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WireShark USB logs are done at the OS level. With Linux its based on the data that usbmon generates which is based on Linux's internal URB structure described here. So, looking at kernel and WireShark comments and docs provides the best insight into what it is.

What I've found from the kernel docs is that the packets are usbmon structs followed by the data sent and received. This is the struct (copied from here):

struct usbmon_packet {
    u64 id;         /*  0: URB ID - from submission to callback */
    unsigned char type; /*  8: Same as text; extensible. */
    unsigned char xfer_type; /*    ISO (0), Intr, Control, Bulk (3) */
    unsigned char epnum;    /*     Endpoint number and transfer direction */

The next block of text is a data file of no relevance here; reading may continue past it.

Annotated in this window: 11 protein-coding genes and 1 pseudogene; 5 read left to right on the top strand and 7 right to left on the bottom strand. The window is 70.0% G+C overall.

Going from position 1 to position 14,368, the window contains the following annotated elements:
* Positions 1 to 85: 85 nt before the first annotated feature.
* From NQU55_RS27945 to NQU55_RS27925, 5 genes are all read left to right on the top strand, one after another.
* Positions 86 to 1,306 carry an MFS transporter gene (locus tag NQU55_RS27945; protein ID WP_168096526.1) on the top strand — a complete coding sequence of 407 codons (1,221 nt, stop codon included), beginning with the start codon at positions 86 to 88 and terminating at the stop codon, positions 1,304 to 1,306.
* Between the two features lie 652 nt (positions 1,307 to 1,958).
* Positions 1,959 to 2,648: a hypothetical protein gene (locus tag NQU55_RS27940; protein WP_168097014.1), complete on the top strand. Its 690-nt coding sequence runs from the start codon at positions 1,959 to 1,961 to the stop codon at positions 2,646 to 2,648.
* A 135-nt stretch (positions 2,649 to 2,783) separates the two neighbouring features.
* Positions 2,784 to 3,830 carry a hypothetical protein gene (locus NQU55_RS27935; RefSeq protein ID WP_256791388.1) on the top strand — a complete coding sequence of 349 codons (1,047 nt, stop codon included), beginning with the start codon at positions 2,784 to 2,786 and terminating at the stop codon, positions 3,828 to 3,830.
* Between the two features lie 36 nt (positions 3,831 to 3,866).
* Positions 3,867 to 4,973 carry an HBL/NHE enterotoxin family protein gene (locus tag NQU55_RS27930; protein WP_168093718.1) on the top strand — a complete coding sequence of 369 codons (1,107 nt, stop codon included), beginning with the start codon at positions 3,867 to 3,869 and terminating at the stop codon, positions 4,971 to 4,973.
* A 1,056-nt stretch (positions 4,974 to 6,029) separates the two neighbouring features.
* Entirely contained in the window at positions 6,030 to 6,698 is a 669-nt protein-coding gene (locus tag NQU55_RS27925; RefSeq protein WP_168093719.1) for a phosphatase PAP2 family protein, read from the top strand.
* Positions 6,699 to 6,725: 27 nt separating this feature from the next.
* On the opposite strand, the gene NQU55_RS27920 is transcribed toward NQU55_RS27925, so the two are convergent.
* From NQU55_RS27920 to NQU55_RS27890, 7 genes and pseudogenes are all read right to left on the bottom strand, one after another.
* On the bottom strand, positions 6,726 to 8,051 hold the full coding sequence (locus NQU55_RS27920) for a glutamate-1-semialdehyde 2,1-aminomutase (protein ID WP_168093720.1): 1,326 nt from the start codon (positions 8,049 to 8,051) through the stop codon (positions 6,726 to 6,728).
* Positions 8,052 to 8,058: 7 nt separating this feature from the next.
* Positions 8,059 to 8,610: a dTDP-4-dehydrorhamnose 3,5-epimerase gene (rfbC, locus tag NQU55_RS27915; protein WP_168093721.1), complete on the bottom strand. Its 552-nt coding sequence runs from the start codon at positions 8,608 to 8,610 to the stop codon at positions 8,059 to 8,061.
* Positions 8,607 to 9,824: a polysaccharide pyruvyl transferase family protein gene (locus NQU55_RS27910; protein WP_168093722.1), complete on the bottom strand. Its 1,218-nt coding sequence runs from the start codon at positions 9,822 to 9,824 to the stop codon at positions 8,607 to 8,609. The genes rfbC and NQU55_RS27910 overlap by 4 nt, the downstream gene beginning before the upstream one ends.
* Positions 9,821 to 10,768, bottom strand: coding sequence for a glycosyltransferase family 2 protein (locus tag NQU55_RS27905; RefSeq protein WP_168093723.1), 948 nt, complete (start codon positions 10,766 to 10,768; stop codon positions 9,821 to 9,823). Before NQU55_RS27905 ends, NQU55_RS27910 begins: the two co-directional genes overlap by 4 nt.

unsigned char devnum;   /*     Device address */
    u16 busnum;     /* 12: Bus number */
    char flag_setup;    /* 14: Same as text */
    char flag_data;     /* 15: Same as text; Binary zero is OK. */
    s64 ts_sec;     /* 16: gettimeofday */
    s32 ts_usec;        /* 24: gettimeofday */
    int status;     /* 28: */
    unsigned int length;    /* 32: Length of data (submitted or actual) */
    unsigned int len_cap;   /* 36: Delivered length */
    union {         /* 40: */
        unsigned char setup[SETUP_LEN]; /* Only for Control S-type */
        struct iso_rec {        /* Only for ISO */
            int error_count;
            int numdesc;
        } iso;
    } s;
    int interval;       /* 48: Only for Interrupt and ISO */
    int start_frame;    /* 52: For ISO */
    unsigned int xfer_flags; /* 56: copy of URB's transfer_flags */
    unsigned int ndesc; /* 60: Actual number of ISO descriptors */
};